Navigating Multiple Identities of Learners?

I am most intrigued by James Paul Gee’s notion of gamers having an arsenal of identities to choose from when playing video games. Isn’t that the case for most of us in this participatory culture of ours? We all have various identities that we carry with us. Be it mother, student, teacher, consultant, blogger, wife, daughter, etc. These are the many hats we wear, and like it or not, we cannot or should not try to be all of these identities at once. There is a time and a place, a context specific for each identity. Some may overlap, but it takes experimentation, practice to figure this out.

How do we help students with this skill? How do we encourage them to adopt a certain persona in our classrooms? How can we create an ecology that fosters positive learning relationships where certain roles should be adopted for optimum learning? How do we generate conditions that challenge students to drop whatever identity may hinder learning at the door? 

In a video game, various characters are adopted and even created depending on the skill, strength, and intellect required to vanquish a boss on that particular level. Savvy gamers continue to progress to fine tune their multiple characters, all in hopes to increase their chances of progressing in the game. “How can I find an additional weapon to be used at a later time? How can I find more money to purchase a potion to use in the future?” This type of forethought often motivates gamers. They know that in order to succeed, they must be more than the character they were at the beginning of the game. If not, they will surely perish.

So what about learners? How can we get this same sort of survival of the fittest mentality across to them? Instead of weapons or magic, how can we urge them to seek habits that will better equip them in the quest for learning? How can we promote such reverance for learning that our students feel invested enough to craft a new identity that will better serve the purpose? How do we even invite them to this type of inquiry, this sort of self-reflection?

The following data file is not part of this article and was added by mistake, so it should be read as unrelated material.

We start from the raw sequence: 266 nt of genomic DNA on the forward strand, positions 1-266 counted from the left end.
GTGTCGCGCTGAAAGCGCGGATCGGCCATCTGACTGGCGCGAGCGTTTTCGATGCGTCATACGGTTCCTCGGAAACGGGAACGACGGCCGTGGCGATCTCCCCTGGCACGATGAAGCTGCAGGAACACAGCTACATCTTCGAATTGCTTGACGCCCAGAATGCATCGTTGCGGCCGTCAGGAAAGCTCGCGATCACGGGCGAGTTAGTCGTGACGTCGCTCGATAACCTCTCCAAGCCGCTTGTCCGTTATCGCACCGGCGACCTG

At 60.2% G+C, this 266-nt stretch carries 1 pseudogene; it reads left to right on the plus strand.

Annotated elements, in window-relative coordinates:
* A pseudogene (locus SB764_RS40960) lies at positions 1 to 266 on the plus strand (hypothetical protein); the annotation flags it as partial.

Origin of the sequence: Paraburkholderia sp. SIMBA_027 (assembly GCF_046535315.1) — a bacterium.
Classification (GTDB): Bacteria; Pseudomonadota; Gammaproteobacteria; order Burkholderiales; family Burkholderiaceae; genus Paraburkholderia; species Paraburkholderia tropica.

Maybe a bigger question is do students realize the need for this? Are they willing to do this? Why or why not? 

Once again, more questions than answers, but a thought is forming. A kernal of insight is developing. Let’s see what happens.



Gaming: Playing to Learn

One of the greatest advantages of being a Writing Project teacher is being exposed to learning frameworks that are innovative, research-based, and highly engaging. At this year’s NWP Annual Meeting in Orlando, I attended a fantastic session entitled, Taking Gaming to the Next Level, facilitated by Paul Allison and Grace Raffaele from the New York City Writing Project as well as Barry Joseph from Global Kids. They are working on creating game-based curriculum. It got me so excited. It made so much sense. I wanted to know more.

I am currently reading What Video Games Have to Teach Us about Learning and Literacy by James Paul Gee. It discusses how good game design stems from cognitive science—how we learn. This is why good games allow players to learn the systems and rules quickly and easily. This is why people can spend hours and hours engaged in playing. And by the way, they are learning. They are learning more and more about the system that is the game. They are exploring the boundaries and norms of that environment. They are testing various methods to win. They have a clear expectation in mind and are learning how to succeed.


I am excited to delve further into what implications this has for education. We all see educational gaming, but there’s so much more. There are fantastic serious games that teach about current events and dilemmas. Think about the amount of thinking that goes into writing, designing, promoting, and of course, playing these games. Imagine the potential of gaming curriculum.